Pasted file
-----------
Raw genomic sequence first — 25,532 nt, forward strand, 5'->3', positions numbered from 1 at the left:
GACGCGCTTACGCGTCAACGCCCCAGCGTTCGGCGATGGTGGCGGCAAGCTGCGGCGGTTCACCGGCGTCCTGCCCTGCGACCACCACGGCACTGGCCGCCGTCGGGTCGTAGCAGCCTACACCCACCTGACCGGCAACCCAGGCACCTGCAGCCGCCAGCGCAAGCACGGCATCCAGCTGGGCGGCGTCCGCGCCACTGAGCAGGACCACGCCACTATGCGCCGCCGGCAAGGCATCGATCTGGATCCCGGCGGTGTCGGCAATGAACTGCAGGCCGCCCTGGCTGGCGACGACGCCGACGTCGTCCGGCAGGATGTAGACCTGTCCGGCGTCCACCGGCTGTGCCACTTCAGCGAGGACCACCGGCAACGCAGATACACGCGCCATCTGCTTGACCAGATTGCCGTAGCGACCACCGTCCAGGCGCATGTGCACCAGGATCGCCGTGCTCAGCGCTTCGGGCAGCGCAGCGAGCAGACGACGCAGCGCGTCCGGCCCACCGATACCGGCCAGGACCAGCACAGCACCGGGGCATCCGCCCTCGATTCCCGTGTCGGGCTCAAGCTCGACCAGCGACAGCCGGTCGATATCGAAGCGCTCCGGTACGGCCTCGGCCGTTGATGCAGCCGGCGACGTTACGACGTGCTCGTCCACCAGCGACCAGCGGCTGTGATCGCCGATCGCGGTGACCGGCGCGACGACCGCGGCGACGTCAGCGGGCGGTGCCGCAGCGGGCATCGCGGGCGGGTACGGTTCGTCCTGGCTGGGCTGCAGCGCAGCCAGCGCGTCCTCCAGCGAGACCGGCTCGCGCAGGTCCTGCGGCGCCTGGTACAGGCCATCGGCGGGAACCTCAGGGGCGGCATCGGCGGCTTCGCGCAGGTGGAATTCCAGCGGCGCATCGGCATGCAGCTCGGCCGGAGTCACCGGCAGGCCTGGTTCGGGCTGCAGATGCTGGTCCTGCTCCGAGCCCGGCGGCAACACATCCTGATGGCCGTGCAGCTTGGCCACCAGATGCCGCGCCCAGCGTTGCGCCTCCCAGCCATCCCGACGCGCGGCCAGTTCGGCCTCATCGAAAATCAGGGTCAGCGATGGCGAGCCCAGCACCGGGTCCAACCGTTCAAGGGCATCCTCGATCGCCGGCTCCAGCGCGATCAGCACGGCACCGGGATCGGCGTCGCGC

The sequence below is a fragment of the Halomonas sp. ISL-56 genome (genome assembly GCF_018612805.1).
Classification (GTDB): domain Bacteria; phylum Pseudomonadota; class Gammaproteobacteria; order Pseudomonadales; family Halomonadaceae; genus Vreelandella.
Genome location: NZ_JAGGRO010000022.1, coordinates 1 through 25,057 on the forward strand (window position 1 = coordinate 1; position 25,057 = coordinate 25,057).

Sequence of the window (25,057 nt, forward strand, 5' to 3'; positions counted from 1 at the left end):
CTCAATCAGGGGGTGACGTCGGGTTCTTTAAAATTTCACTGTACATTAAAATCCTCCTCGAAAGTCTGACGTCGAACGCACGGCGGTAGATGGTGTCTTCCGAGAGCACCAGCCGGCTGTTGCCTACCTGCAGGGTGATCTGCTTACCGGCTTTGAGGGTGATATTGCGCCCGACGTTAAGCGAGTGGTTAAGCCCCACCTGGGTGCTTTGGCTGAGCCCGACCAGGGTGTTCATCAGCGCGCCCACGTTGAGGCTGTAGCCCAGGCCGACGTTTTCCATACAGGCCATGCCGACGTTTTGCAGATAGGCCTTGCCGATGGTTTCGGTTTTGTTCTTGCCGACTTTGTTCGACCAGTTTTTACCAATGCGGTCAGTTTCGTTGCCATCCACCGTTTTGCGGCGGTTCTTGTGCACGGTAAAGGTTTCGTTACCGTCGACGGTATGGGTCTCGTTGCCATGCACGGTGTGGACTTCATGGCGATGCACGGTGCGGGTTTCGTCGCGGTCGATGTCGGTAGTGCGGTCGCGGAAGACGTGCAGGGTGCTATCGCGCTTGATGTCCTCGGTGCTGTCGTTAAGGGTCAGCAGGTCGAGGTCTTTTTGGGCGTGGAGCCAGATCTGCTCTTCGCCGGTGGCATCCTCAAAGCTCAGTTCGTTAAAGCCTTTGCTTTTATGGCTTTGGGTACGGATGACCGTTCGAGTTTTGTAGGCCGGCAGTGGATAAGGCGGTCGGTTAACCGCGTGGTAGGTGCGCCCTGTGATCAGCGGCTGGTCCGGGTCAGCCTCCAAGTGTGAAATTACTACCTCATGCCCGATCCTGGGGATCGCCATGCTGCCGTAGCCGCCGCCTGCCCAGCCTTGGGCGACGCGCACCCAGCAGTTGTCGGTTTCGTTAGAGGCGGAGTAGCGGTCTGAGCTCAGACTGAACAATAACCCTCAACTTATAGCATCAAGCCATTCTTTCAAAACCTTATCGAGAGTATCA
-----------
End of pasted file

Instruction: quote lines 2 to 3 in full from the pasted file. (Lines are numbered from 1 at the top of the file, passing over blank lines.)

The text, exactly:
GACGCGCTTACGCGTCAACGCCCCAGCGTTCGGCGATGGTGGCGGCAAGCTGCGGCGGTTCACCGGCGTCCTGCCCTGCGACCACCACGGCACTGGCCGCCGTCGGGTCGTAGCAGCCTACACCCACCTGACCGGCAACCCAGGCACCTGCAGCCGCCAGCGCAAGCACGGCATCCAGCTGGGCGGCGTCCGCGCCACTGAGCAGGACCACGCCACTATGCGCCGCCGGCAAGGCATCGATCTGGATCCCGGCGGTGTCGGCAATGAACTGCAGGCCGCCCTGGCTGGCGACGACGCCGACGTCGTCCGGCAGGATGTAGACCTGTCCGGCGTCCACCGGCTGTGCCACTTCAGCGAGGACCACCGGCAACGCAGATACACGCGCCATCTGCTTGACCAGATTGCCGTAGCGACCACCGTCCAGGCGCATGTGCACCAGGATCGCCGTGCTCAGCGCTTCGGGCAGCGCAGCGAGCAGACGACGCAGCGCGTCCGGCCCACCGATACCGGCCAGGACCAGCACAGCACCGGGGCATCCGCCCTCGATTCCCGTGTCGGGCTCAAGCTCGACCAGCGACAGCCGGTCGATATCGAAGCGCTCCGGTACGGCCTCGGCCGTTGATGCAGCCGGCGACGTTACGACGTGCTCGTCCACCAGCGACCAGCGGCTGTGATCGCCGATCGCGGTGACCGGCGCGACGACCGCGGCGACGTCAGCGGGCGGTGCCGCAGCGGGCATCGCGGGCGGGTACGGTTCGTCCTGGCTGGGCTGCAGCGCAGCCAGCGCGTCCTCCAGCGAGACCGGCTCGCGCAGGTCCTGCGGCGCCTGGTACAGGCCATCGGCGGGAACCTCAGGGGCGGCATCGGCGGCTTCGCGCAGGTGGAATTCCAGCGGCGCATCGGCATGCAGCTCGGCCGGAGTCACCGGCAGGCCTGGTTCGGGCTGCAGATGCTGGTCCTGCTCCGAGCCCGGCGGCAACACATCCTGATGGCCGTGCAGCTTGGCCACCAGATGCCGCGCCCAGCGTTGCGCCTCCCAGCCATCCCGACGCGCGGCCAGTTCGGCCTCATCGAAAATCAGGGTCAGCGATGGCGAGCCCAGCACCGGGTCCAACCGTTCAAGGGCATCCTCGATCGCCGGCTCCAGCGCGATCAGCACGGCACCGGGATCGGCGTCGCGC

The sequence below is a fragment of the Halomonas sp. ISL-56 genome (genome assembly GCF_018612805.1).